A Tv Junkie's Guide To The Universe

By Brandon Telle

February 27, 2015 4 min read

I am a TV junkie. I watch way too much television. I know I have a problem. Rather than going the 12-step route, I've decided to embrace my addiction and make my television-viewing experience as full-featured and immersive as possible. Flat-screen TV: check. Surround sound: you know it. Heck, I even have customizable LED back-lighting on my TV to set just the right mood for my "House of Cards" binges.

One item that is essential for any self-respecting TV addict's living room is a media streaming device. Some of the best television being made today is not hitting the traditional airwaves at all but is being released directly to the consumer via the Internet. For example, "House of Cards," "Alpha House" and "Arrested Development" were all released exclusively on the Internet in 2014. Services such as Netflix, Hulu Plus and HBO Go provide you with enough content to binge endless weekends away.

Media streamers come in many sizes and shapes. I have been fortunate enough to use many different platforms, some of which are reviewed below.

--Apple TV. Apple TV was one of the first consumer products around that targeted the online-streaming-to-a-TV market. At the time, it was revolutionary. Offering access to many streaming libraries (Netflix, Hulu, HBO Go and iTunes to name a few), it is an excellent choice for the TV enthusiast. An added perk of newer-model Apple TVs is the ability to use AirPlay to display your Mac or iPad on your TV wirelessly. However, due to Apple's insistence on controlling the user experience as much as possible, Apple does not have the breadth of lesser-known apps other platforms do.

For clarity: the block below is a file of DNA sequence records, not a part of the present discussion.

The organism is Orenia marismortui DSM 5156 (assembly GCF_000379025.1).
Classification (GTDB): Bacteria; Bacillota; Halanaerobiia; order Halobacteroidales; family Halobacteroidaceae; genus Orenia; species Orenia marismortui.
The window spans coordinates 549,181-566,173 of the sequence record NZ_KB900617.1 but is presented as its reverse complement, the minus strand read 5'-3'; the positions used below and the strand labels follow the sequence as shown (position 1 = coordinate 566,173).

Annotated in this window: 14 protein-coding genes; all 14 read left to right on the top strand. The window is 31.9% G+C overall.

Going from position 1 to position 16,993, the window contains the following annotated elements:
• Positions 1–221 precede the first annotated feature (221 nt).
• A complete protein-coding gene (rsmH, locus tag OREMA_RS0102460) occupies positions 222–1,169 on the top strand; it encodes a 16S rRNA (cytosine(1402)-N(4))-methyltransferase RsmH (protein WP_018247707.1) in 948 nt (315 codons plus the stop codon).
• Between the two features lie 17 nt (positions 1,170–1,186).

--Amazon Fire TV/Fire Stick. Amazon.com's large library of free-to-stream digital video titles is featured heavily on the company's streaming platforms: the Fire TV and Fire Stick. In addition to Amazon's own library, the Fire platforms provide access to the Amazon app store, which has a large selection of streaming apps. While the ability to install any app is a nice feature, differing app designs can lead to a less than cohesive feel for the overall platform.

--Raspberry Pi and Kodi. Kodi (formerly known as XBMC) is an open-source software package that plays your personal digital media library on a variety of platforms, including the Raspberry Pi. Raspberry Pi is a tiny computing platform that boasts low energy consumption and a variety of configuration options. While Kodi is excellent for consuming your own digital media, it falls short on online streaming options because of platform restrictions. I would only recommend this option to a DIY-inclined individual.

It should be mentioned that I have not reviewed many streaming platforms available, including the Roku line of devices and Google's Chromecast. I have not had hands-on experience with either devices, but I am sure they share many strengths with the platforms mentioned above.

All of the big-name platforms provide the same access to the core streaming libraries and provide excellent user experience. All mentioned platforms can be purchased and set up for under $100. In the end, your choice in a streaming device should come down to what you want to do with it.

If you own Apple devices and want something that will integrate well in the Apple universe, an Apple TV may be right for you. If you already have Amazon Prime and want to easily watch their library on your TV, give a Fire Stick a try. If you're into DIY projects and have a few hours to spare, check out the Raspberry Pi and Kodi.

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